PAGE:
What a depressing presidency Barack Obama has wrought.
Waltzing into office five years ago with the media's shameless aid on a high-school-style campaign pledge of "Hope and Change," the former community organizer from Chicago spent his last press conference of the year apologizing for everything he's done wrong — then announcing he's "eager to skip town" to Hawaii for "a couple days of sleep and sun." Well, 17, but who's counting.
One truly has to wonder how the vaunted White House staff of advisers and sycophants came up with the battle plan for Friday's presser, the last of a terrible year: "Hey, what if he goes out, lists all the things he did wrong, apologizes repeatedly, then promises to do better next year? Anyone? OK, how about he goes out and makes a few balloon animals. C'mon, gimme' some help, people!"
Sure, he had a compliant press filling the White House briefing room, ready to lob softballs, but still, he'd have to explain a lot: The Obamacare mess, the NSA spying debacle, America's appeasement of Iran, the gridlock on Capitol Hill that he engendered — the list goes on and on. Perhaps that explains why he was nearly 20 minutes late to his own press conference.
Right at the open, this: "When you take this altogether, has this been the worst year of your presidency?" a reporter asked.
Mr. Obama dodged, blaming Congress for inaction. But then he named two things his administration got exactly right. "We don't always get attention for it," he said before citing the "ConnectEd" program and a "manufacturing hub that we set up in Youngstown." So there, America, it isn't all bad news.
That, it seems, is the president's new mantra. "At this point, my goal every single day is just to make sure that I can look back and say we're delivering something." Just "something." Pretty low bar, that.
And that ever-lowering standard seems to apply to everything, including the U.S. government spying on Americans. Asked about how he can justify a program that a federal judge said "had failed to cite a single instance in which analysis of the NSA's bulk metadata actually stopped an imminent attack," he countered: "There have not been actual instances where it's been alleged that the NSA in some ways acted inappropriately in the use of this data."
Well, perfect. No one has yet proven the clandestine program that no one knew about has trampled on Americans' constitutional rights. Good enough!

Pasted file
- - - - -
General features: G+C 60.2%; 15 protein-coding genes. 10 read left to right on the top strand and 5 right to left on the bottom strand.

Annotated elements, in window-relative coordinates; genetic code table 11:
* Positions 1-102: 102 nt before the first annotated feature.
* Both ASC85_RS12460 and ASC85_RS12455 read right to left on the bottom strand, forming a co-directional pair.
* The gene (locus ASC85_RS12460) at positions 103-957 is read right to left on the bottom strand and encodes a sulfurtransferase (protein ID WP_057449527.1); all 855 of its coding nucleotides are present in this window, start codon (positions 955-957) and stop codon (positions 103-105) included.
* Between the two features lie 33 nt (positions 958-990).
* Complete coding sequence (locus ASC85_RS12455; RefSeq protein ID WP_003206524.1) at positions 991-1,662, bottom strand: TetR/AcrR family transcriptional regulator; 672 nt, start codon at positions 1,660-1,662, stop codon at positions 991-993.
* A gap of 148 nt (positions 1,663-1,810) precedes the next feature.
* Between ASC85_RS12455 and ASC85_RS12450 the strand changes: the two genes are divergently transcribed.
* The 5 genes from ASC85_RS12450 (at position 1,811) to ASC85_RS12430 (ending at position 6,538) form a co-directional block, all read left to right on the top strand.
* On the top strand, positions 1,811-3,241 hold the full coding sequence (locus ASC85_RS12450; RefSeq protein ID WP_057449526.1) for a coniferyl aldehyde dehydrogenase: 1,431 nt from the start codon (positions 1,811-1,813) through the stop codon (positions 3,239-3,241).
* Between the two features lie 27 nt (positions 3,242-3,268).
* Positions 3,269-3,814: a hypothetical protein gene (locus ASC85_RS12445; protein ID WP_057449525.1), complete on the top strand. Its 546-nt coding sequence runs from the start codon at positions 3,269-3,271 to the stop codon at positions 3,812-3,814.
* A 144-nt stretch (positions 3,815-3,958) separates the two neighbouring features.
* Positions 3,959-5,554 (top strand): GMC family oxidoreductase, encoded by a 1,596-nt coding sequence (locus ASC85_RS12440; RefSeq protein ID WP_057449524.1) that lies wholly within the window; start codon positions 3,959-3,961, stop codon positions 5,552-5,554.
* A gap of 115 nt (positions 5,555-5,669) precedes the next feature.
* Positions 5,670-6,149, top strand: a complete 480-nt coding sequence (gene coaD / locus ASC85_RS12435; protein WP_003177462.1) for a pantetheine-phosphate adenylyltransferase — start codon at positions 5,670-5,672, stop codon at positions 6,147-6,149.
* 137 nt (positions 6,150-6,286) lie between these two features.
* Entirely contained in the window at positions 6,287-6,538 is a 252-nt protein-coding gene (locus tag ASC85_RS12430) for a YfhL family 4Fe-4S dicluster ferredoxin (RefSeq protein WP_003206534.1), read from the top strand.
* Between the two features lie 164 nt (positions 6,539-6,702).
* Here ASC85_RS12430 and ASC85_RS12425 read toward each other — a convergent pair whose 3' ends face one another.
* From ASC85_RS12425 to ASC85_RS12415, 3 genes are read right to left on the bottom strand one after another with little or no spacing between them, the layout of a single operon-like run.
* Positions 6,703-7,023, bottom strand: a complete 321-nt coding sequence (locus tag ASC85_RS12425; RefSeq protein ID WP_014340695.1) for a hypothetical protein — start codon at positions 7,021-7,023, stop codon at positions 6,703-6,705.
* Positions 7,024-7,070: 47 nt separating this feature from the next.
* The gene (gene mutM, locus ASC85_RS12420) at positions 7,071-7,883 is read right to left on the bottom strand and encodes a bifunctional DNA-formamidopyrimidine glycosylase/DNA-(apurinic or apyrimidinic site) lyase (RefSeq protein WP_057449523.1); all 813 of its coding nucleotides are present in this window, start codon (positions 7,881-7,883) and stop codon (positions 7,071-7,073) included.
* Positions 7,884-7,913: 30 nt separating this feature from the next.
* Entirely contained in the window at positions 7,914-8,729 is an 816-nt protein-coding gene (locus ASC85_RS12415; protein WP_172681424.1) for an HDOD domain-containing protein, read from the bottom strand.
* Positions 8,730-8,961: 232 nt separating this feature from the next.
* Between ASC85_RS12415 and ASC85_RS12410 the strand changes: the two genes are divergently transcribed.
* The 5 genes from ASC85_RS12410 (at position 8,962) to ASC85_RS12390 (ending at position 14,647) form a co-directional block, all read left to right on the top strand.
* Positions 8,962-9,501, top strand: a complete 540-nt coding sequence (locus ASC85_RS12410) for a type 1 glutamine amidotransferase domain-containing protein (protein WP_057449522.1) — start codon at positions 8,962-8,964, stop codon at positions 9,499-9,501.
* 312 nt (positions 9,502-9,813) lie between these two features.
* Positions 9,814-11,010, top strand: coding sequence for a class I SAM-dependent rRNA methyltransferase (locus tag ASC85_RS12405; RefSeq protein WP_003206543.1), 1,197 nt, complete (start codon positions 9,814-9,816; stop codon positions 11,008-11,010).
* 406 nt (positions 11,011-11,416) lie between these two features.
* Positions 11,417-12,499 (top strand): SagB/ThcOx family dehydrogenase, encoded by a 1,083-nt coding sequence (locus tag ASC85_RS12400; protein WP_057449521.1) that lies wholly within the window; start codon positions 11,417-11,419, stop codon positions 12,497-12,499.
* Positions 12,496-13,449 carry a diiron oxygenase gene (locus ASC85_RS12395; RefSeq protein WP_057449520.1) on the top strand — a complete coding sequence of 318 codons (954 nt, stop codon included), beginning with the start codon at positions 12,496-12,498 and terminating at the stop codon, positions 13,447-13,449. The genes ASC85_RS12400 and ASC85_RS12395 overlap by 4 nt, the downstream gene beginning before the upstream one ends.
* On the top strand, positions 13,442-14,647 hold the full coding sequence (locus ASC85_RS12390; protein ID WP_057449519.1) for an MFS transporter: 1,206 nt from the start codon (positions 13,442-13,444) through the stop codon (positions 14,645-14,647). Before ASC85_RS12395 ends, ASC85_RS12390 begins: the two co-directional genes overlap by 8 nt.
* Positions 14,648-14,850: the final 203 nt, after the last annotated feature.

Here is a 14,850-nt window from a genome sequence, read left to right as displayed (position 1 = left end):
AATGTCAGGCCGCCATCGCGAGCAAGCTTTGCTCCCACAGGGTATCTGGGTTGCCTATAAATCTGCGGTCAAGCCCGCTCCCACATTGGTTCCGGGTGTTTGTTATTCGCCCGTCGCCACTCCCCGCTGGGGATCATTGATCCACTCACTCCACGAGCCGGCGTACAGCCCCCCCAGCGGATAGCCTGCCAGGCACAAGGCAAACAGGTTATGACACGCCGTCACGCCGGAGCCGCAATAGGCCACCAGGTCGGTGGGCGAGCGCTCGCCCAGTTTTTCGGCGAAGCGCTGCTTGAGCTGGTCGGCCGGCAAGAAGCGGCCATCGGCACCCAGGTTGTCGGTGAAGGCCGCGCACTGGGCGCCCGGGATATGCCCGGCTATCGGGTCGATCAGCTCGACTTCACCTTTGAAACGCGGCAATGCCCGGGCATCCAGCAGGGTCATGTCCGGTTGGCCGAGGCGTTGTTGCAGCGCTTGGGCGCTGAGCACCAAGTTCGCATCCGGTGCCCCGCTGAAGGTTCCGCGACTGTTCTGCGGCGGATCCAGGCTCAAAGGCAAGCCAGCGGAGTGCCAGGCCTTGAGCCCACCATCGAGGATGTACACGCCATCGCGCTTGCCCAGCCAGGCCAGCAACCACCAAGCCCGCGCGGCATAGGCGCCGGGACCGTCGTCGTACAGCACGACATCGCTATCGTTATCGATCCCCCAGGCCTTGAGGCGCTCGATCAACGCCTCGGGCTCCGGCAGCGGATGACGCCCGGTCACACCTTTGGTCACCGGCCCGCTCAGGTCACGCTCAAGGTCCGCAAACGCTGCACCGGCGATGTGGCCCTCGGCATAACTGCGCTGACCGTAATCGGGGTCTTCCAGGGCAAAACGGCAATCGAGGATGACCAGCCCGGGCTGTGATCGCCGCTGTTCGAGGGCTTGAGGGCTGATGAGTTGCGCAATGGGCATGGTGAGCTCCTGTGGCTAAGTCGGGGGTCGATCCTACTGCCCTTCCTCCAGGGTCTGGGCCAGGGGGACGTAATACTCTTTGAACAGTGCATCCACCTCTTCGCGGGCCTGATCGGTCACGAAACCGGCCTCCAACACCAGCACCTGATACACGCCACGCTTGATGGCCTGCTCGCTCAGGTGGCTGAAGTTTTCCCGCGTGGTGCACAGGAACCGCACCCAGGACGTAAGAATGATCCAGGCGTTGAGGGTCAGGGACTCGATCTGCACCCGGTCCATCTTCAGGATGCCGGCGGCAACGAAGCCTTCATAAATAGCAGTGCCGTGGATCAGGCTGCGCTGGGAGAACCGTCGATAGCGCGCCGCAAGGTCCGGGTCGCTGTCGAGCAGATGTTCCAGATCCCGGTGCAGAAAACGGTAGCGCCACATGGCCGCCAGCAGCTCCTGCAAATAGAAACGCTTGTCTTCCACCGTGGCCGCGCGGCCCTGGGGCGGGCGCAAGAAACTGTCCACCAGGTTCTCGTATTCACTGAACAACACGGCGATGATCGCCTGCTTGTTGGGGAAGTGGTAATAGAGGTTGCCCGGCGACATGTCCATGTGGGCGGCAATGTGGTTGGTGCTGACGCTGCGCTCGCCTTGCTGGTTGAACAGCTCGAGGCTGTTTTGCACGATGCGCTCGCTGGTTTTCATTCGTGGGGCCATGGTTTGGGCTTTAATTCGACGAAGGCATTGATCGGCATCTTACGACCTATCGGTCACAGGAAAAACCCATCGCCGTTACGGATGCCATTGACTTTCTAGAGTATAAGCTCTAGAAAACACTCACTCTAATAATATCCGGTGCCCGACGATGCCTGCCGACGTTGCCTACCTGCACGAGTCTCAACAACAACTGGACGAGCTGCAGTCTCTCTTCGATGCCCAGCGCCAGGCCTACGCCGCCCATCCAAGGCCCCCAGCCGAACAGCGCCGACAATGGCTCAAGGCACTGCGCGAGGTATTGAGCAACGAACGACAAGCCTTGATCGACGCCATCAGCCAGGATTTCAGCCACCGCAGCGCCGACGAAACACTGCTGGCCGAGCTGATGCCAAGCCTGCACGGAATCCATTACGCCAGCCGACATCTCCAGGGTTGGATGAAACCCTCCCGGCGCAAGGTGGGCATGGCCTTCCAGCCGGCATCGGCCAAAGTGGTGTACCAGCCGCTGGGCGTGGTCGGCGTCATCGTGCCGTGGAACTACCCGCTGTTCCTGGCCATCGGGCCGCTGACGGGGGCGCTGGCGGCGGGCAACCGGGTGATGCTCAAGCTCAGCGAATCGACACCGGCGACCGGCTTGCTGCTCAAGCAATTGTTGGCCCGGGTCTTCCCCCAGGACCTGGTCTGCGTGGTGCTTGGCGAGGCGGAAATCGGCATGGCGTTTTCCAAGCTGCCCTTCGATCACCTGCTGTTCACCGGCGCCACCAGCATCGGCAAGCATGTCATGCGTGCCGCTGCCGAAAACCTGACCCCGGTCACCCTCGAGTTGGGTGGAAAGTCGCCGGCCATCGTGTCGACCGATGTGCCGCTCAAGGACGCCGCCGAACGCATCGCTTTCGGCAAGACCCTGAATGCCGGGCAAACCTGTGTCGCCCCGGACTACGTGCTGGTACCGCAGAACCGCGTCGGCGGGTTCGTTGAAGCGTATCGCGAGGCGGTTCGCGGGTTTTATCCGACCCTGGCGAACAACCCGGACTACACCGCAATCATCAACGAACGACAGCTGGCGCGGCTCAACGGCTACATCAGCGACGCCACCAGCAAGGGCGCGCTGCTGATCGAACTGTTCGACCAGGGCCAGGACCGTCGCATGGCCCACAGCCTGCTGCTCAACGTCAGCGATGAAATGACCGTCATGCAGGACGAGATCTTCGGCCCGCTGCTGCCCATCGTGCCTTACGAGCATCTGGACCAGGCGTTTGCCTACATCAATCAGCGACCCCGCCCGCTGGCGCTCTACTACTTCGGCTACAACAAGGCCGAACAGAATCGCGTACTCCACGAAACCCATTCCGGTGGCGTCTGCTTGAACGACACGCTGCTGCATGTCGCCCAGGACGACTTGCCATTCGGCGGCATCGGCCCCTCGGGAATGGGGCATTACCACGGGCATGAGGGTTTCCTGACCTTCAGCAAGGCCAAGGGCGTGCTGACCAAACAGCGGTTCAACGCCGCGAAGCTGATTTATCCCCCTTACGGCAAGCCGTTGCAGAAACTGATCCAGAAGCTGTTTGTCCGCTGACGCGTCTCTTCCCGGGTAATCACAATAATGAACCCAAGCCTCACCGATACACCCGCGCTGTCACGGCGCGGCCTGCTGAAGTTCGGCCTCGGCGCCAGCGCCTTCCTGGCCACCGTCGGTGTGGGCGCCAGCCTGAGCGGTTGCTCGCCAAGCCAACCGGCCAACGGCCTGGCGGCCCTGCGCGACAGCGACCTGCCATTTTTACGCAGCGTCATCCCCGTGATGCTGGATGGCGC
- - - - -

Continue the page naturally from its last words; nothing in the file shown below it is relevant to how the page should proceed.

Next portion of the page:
To the president, it's all "an exercise": "I think part of what's been interesting about this whole exercise is recognizing that in a virtual world, some of these boundaries don't matter any more, and just because we can do something doesn't mean we necessarily should." Ya think?
And this: "These are a series of judgment calls that we're making every single day and that's a hard job." Wow.
Then, the press corps' favorite question: "What do you think has been your biggest mistake?" Easy, the president said. "I think that, hopefully, folks have learned their lesson in terms of brinksmanship, coming out of the government shutdown."
So the Republican House is his biggest mistake. Yes, it's those folks who "are thinking actually about plunging us back into the kinds of brinksmanship and governance by crisis that has done us so much harm over the last couple of years." Such soul-searching. Well, more than half the country disagrees.
Still, in the end, the president said it's all good. Or, at least, it will be good — next year.
"I've also got to wake up in the morning and make sure that I do better the next day, and that we keep moving forward," he said.
So rest assured, America. Yes, it's been a disastrous five years, but the president's going to "make sure that I do better the next day." So there's that. Happy New Year.
• Joseph Curl covered the White House and politics for a decade for The Washington Times and is now editor of the Drudge Report. He can be reached at firstname.lastname@example.org and on Twitter @josephcurl.